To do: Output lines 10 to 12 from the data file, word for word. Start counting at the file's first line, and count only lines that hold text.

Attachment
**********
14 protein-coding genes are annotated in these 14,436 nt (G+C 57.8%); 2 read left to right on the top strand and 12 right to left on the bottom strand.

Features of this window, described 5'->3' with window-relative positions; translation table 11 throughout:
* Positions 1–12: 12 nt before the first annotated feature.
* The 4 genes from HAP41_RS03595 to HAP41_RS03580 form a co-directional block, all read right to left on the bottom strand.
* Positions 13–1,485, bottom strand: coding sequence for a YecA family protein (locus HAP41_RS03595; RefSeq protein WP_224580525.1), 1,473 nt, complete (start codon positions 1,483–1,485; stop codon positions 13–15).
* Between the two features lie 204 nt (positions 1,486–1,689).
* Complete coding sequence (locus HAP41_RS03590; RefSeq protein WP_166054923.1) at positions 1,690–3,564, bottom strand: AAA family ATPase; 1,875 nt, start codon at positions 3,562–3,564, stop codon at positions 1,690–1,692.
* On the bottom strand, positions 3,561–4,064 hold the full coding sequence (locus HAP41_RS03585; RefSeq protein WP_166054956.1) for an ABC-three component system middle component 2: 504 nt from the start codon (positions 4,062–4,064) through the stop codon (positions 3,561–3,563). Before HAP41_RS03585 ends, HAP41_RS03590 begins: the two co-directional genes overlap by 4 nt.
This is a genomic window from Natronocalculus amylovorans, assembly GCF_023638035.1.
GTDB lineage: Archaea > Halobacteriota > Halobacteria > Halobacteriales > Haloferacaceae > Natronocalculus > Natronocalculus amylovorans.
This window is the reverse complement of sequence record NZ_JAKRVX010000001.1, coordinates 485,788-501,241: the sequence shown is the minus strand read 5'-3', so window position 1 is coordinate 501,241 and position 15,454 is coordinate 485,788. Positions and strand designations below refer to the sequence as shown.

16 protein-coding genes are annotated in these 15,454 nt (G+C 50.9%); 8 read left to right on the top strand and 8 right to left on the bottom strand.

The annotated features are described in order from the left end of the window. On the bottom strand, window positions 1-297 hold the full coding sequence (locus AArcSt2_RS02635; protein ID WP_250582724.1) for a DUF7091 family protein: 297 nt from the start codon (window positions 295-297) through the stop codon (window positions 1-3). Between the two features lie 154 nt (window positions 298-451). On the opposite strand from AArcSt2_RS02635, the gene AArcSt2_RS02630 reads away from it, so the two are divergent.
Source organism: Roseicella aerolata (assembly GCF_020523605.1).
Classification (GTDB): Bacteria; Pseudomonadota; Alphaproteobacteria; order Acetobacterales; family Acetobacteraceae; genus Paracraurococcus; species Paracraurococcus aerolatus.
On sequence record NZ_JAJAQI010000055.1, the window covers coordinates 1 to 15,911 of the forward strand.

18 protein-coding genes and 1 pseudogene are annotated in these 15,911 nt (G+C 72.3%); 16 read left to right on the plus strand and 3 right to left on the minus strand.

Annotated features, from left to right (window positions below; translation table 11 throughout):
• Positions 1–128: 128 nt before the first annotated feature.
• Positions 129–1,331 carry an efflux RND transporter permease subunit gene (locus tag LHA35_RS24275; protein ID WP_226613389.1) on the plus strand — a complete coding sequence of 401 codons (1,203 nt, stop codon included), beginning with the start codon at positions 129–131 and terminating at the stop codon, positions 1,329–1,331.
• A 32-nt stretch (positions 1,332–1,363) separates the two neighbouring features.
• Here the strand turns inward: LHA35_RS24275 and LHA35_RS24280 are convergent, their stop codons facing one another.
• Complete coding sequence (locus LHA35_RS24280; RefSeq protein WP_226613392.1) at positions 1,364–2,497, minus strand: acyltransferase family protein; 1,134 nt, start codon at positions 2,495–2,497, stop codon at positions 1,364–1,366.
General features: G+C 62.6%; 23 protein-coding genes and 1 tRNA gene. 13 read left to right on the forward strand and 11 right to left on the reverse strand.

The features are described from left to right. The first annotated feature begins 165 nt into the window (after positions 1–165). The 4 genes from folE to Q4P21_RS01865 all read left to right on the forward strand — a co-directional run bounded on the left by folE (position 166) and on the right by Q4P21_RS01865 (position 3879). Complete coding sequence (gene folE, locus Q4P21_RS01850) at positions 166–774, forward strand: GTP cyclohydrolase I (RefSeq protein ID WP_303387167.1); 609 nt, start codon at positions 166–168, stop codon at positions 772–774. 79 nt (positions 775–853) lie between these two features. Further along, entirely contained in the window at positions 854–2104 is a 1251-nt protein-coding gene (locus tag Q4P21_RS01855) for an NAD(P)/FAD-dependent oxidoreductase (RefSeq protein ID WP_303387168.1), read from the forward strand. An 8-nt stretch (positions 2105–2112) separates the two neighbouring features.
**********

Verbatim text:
GTDB lineage: Archaea > Halobacteriota > Halobacteria > Halobacteriales > Haloferacaceae > Natronocalculus > Natronocalculus amylovorans.
This window is the reverse complement of sequence record NZ_JAKRVX010000001.1, coordinates 485,788-501,241: the sequence shown is the minus strand read 5'-3', so window position 1 is coordinate 501,241 and position 15,454 is coordinate 485,788. Positions and strand designations below refer to the sequence as shown.

16 protein-coding genes are annotated in these 15,454 nt (G+C 50.9%); 8 read left to right on the top strand and 8 right to left on the bottom strand.